The longest love of my life is handsome, reliable, practical, and non-judgmental
I’m in a relationship. I might go so far as to say I’m in love. Other loves have come and gone, but this love has been constant for most of my life. Some may consider this love cold and inanimate—not me!
My love is Old Friendly, my wood cookstove. He’s there when I need comfort or sustenance, when I talk to him he responds. He feeds me; the teakettle on the hob lets me know when he needs to be fed with more wood.
Cooking on Old Friendly is a joy. His top has a hot, medium and low setting with various other spots in between. All I need to do is slide pots from one spot to another. The food produced on Old Friendly is delicious—I sometimes don’t know which one of us is responsible for the masterpieces that reach the table. Something as simple as toast is the best you’ve ever tasted, soups and sauces are superb, and slow roasts in the oven can’t be beat.
Let me cast back to when and where the love affair began. Picture my grandmother’s small cottage on the banks of the Bay of Chaleur in New Brunswick. The time was a bit past the ’29 crash so there wasn’t a lot of money floating around. My grandmother, registrar of deeds for the county, and her daughter, a teaching librarian, kept us afloat. My mom held the fort at home. My dad was a totally irresponsible honey of a guy… but I digress.
The stove in the weeny kitchen was a green porcelain-front Enterprise with high legs. I could hide under it. I was high chair age and the rule was “waste not, want not” or “eat everything on your plate.” I did so gladly, except for porridge cooked on the stove. I hated it!
One of my earliest memories is of standing in my high chair, bawling, holding the bowl at an angle hoping the gloop would drop on the floor. No such luck. I was to stay there until the bowl was empty. Finally, I broke into hives that were blamed on the porridge. Thank heavens, a rescue! I was penalized though. My mom made me wash the gloopy porridge pot from then on.
Fast forward to living in a big house in town. The stove was a later vintage Enterprise. The water for all daily uses was heated in a tank hooked through the stove. We had to put our names on a list for enough hot water for a bath. The only thing I was allowed to cook on the stove was toad-in-the-hole for my dad’s breakfast when he had to leave before the rest of the household arose.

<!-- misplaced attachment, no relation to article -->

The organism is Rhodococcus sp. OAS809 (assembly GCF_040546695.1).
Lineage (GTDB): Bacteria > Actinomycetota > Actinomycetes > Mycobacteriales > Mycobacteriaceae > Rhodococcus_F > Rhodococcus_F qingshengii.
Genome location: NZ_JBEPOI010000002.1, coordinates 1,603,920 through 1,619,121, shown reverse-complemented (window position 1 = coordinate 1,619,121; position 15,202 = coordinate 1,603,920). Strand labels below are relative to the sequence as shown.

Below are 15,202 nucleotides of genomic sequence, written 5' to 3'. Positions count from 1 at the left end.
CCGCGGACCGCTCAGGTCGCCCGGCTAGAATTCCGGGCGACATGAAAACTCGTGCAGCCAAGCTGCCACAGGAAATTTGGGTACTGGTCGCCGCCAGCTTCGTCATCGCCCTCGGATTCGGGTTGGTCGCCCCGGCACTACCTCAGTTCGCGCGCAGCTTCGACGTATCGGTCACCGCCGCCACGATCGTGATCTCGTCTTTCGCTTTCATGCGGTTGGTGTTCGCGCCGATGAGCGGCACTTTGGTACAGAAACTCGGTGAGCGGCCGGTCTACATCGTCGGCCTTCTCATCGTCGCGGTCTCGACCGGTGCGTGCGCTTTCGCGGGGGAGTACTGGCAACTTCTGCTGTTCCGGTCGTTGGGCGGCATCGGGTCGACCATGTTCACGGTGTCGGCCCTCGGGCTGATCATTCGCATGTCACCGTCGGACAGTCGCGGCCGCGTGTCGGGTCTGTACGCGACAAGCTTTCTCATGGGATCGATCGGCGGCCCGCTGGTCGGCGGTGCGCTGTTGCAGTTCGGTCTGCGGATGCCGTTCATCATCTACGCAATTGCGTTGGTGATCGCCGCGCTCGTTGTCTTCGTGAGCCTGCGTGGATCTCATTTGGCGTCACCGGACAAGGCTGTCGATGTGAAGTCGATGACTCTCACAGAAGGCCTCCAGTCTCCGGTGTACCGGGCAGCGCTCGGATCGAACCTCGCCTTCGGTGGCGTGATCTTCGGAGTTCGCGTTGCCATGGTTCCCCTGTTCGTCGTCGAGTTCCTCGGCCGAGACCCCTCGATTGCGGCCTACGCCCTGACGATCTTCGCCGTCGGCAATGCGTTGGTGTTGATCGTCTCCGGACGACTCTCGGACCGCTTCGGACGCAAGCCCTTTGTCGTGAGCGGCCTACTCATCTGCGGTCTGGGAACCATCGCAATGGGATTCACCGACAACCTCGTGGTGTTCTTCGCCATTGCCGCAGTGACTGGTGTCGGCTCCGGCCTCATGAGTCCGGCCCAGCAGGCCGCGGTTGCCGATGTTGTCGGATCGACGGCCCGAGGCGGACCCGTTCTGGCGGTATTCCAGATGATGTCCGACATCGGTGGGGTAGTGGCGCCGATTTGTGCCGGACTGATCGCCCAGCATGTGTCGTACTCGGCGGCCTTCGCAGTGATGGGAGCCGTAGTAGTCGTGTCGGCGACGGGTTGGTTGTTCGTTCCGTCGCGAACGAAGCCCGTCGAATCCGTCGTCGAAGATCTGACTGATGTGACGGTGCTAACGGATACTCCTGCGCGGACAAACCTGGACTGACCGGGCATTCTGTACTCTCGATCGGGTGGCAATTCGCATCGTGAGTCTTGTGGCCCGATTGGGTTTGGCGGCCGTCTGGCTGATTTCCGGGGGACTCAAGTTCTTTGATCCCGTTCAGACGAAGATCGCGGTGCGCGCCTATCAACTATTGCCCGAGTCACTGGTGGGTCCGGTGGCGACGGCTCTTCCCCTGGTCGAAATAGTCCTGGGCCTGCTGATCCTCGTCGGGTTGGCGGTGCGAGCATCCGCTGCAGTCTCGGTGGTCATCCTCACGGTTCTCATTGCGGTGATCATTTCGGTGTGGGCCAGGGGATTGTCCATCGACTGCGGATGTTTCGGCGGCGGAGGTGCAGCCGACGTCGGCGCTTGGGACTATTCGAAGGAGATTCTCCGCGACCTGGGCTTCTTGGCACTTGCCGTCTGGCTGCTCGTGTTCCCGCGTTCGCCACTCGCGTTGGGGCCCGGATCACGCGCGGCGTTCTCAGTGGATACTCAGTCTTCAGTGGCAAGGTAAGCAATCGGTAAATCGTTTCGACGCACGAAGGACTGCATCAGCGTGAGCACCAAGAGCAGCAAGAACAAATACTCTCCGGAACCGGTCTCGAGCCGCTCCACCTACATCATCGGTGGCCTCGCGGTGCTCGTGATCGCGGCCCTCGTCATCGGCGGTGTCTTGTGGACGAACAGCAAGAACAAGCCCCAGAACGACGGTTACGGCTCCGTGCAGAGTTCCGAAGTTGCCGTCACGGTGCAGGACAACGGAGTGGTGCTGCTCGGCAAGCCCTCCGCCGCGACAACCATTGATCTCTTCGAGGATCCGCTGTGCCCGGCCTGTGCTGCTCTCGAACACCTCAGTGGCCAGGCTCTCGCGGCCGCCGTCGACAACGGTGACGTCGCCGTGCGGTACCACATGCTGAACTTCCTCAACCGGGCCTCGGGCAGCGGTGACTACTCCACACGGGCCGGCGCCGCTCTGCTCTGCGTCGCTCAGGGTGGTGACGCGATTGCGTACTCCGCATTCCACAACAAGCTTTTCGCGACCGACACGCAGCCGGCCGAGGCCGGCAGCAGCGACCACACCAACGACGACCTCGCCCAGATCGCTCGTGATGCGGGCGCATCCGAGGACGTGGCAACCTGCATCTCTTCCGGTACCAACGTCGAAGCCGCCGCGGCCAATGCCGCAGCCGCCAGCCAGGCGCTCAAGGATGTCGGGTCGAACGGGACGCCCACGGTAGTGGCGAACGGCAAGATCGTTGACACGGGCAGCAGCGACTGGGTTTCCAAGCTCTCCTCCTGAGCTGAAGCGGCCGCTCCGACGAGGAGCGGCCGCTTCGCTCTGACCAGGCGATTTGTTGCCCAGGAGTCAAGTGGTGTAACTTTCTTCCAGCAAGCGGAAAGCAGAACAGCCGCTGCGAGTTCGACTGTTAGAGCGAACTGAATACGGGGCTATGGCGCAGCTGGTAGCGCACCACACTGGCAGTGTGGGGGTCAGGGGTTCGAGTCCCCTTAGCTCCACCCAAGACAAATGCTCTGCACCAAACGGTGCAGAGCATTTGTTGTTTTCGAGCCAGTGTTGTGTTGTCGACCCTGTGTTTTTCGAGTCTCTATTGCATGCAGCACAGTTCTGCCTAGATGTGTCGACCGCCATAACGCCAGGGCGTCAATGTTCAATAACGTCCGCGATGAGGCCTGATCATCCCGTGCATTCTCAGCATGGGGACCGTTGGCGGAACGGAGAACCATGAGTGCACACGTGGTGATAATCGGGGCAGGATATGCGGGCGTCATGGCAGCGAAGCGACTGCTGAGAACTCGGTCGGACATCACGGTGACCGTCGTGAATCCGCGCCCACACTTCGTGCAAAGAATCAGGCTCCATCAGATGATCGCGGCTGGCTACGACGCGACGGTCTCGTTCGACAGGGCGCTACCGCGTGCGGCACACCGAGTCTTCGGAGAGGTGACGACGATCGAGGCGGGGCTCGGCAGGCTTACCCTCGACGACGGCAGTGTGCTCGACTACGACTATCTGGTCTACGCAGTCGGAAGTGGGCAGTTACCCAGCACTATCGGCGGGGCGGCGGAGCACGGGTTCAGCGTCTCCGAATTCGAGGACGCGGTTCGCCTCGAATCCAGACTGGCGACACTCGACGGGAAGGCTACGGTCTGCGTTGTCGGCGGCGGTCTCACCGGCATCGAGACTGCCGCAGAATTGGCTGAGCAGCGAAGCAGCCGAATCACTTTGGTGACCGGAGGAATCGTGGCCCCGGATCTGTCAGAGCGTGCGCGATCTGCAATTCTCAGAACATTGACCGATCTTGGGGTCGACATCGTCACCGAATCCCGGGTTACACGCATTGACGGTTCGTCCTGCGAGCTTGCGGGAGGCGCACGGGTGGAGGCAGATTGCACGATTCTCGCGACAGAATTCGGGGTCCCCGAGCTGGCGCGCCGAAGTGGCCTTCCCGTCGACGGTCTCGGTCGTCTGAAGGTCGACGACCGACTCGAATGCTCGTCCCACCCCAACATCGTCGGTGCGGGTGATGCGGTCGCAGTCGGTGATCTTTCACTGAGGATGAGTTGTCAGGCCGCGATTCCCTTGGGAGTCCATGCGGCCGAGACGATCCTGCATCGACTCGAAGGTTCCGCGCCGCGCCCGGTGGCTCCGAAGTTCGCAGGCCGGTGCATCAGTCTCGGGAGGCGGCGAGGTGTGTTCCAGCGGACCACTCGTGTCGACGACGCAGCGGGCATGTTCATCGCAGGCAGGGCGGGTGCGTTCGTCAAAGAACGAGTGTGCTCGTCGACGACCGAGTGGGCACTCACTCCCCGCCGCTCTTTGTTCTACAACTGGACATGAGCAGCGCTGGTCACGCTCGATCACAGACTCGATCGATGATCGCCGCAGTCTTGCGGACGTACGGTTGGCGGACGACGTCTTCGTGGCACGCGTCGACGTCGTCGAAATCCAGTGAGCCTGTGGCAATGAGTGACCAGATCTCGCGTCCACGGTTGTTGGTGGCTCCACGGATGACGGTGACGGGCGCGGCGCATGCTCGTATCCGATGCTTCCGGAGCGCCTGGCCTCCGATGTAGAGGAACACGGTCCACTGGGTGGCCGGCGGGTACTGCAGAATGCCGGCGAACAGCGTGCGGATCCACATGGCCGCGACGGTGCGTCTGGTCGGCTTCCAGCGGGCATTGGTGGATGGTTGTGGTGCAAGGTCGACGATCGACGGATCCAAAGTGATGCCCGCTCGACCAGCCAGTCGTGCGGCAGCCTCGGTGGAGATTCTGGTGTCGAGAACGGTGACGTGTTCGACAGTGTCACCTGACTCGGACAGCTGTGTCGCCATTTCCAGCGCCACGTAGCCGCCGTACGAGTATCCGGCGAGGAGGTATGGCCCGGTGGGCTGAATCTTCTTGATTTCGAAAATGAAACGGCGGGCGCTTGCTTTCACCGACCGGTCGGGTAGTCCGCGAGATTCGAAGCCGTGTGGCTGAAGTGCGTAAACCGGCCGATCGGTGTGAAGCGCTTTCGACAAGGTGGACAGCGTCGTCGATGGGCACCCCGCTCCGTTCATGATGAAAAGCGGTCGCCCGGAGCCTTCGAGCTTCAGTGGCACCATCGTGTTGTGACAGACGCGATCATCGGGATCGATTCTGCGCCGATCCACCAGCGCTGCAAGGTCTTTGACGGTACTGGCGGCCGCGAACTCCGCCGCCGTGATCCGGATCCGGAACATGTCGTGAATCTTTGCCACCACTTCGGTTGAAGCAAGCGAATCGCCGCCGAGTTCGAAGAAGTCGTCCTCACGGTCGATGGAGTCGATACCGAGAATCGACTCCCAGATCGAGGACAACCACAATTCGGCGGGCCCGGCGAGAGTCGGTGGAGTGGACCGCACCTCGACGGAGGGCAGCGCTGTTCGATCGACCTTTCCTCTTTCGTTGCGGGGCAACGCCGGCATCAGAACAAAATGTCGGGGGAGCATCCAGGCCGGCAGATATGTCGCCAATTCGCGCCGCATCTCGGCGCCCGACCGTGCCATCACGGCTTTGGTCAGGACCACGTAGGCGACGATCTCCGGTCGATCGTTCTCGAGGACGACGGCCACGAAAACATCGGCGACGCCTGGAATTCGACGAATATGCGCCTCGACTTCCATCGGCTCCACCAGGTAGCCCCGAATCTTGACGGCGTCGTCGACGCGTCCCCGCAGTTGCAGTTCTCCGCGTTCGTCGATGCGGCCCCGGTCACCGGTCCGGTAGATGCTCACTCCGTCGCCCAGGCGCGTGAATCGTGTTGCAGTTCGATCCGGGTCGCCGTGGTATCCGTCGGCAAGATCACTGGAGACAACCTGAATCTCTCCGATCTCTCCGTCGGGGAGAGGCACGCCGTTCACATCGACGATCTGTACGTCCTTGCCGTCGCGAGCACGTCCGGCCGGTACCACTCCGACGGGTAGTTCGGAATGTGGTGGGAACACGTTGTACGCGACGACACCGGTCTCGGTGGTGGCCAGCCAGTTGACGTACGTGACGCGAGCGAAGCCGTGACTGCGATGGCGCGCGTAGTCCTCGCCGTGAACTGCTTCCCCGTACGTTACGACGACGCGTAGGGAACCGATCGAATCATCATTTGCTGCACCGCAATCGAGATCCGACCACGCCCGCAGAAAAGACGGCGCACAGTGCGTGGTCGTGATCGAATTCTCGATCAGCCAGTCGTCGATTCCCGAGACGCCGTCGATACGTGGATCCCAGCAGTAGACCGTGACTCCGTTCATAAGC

There was a small nook next to the stove where we snacked, chatted, and played cribbage. My favourite seat was with my back to the heat.
Outdoor skating was a popular activity for all ages in our area. Picture coming in the back door, taking the skates off, limping with frozen feet to the oven door of the stove, and thawing out. That beats the warmest embrace you’ll ever feel.
Way forward again. Married and renting an apartment in Halifax with four young boys. We purchased a property in the suburbs and Husband Number One drew up the house plans. Did I want to select taps and light fixtures? No! Did I want to oversee construction? No! All I wanted was a place of our own and a wood cook stove.
The sod was turned in October with completion expected in February. I showed Husband pictures of the kind of cookstove I wanted, and periodically asked if it had yet arrived. Response was usually a grunt or two. I didn’t push it because I was so busy with the boys, each of whom was only a year and bit older or younger than the next.
Finally, a wintery February day was moving day. To my chagrin, not only was there no wood cookstove, there wasn’t even a chimney in the kitchen. There was a strong temptation to turn the living room into the kitchen since it housed a fireplace! For the next 15 years I cooked and grumbled on an electric stove—then I left. The missing wood-fired cookstove was a factor.
Husband Number Two and I wanted a retreat from our condo in the city. We built a cabin on a river not too far away. The brick chimney was built before anything else: the floor went in, then the roof, then the Findlay Oval wood cookstove went in. The rest of the house was built around it.
That’s where I live now, still happy with Old Friendly. Husband Number Two died several years ago. Husband Number One remained a good friend and he and his wife enjoyed the comfort of the stove many times before he too departed this world. His wife, still a good friend, puts her feet up in front of Old Friendly when she too needs to escape the city.
Now Old Friendly and I live alone with our canine buddy Kasey, who likes to sleep under the stove. Piling, splitting and carrying wood to feed it gets to be a pain in many ways, but I wouldn’t trade it for anything. I could tell you about recipes or food but I’d rather not—I’m happier if folks join me here at the river and let me create something special for them. I’ll never drive a stranger from my door.
Old Friendly always listens to me, talks to me and gives me the advice I want to hear. He’s my constant companion and best friend. I don’t want to be away from him for more than a few days at a time.
Do you say that about a love in your life?